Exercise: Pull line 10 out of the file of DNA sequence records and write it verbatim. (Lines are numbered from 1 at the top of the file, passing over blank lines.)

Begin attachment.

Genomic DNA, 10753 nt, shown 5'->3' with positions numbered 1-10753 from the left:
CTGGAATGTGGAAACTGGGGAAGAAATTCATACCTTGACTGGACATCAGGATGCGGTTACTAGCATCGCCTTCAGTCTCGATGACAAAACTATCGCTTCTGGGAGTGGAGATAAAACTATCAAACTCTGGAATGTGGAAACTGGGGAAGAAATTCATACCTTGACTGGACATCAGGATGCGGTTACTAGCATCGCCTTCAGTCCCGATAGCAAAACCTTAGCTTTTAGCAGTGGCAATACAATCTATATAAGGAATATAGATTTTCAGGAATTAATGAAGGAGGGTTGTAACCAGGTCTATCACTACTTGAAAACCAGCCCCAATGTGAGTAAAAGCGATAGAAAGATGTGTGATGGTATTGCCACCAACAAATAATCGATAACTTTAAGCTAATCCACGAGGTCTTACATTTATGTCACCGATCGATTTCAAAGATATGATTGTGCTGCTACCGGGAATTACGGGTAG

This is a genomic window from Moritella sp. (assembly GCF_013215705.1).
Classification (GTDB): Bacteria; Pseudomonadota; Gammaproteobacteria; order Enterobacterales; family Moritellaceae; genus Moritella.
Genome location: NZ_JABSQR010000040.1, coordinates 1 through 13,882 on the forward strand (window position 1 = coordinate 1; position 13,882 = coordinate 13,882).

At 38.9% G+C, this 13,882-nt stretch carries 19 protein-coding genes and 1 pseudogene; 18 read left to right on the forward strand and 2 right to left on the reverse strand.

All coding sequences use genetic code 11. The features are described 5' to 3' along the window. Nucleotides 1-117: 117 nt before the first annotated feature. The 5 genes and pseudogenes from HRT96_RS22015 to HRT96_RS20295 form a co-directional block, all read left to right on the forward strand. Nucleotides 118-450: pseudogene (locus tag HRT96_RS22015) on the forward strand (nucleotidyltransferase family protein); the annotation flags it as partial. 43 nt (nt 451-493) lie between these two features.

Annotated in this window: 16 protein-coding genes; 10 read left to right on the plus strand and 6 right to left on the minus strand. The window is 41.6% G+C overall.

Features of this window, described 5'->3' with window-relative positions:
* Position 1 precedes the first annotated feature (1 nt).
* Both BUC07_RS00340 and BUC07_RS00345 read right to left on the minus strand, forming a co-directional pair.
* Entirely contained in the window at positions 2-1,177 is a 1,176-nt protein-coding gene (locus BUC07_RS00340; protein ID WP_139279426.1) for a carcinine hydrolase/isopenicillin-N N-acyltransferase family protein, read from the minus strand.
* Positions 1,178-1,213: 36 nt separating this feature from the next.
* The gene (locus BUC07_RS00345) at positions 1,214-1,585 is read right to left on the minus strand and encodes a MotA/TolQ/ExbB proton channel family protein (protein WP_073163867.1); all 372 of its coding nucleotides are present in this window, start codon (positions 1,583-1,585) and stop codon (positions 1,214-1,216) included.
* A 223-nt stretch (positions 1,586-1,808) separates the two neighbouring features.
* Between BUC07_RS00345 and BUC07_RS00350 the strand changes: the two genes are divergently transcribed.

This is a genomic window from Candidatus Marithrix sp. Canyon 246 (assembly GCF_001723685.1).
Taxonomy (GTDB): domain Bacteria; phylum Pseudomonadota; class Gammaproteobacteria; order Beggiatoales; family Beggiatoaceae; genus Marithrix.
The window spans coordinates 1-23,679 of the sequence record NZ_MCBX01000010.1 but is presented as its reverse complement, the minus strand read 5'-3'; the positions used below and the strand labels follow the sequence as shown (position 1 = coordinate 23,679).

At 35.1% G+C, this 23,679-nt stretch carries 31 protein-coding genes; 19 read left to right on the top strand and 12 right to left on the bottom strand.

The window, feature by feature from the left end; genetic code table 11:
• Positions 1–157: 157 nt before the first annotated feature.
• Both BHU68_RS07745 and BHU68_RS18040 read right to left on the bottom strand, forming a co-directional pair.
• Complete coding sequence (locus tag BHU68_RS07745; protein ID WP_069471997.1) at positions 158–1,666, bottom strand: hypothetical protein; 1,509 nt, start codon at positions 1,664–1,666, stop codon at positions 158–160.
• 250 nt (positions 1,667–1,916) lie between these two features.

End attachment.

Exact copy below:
* Position 1 precedes the first annotated feature (1 nt).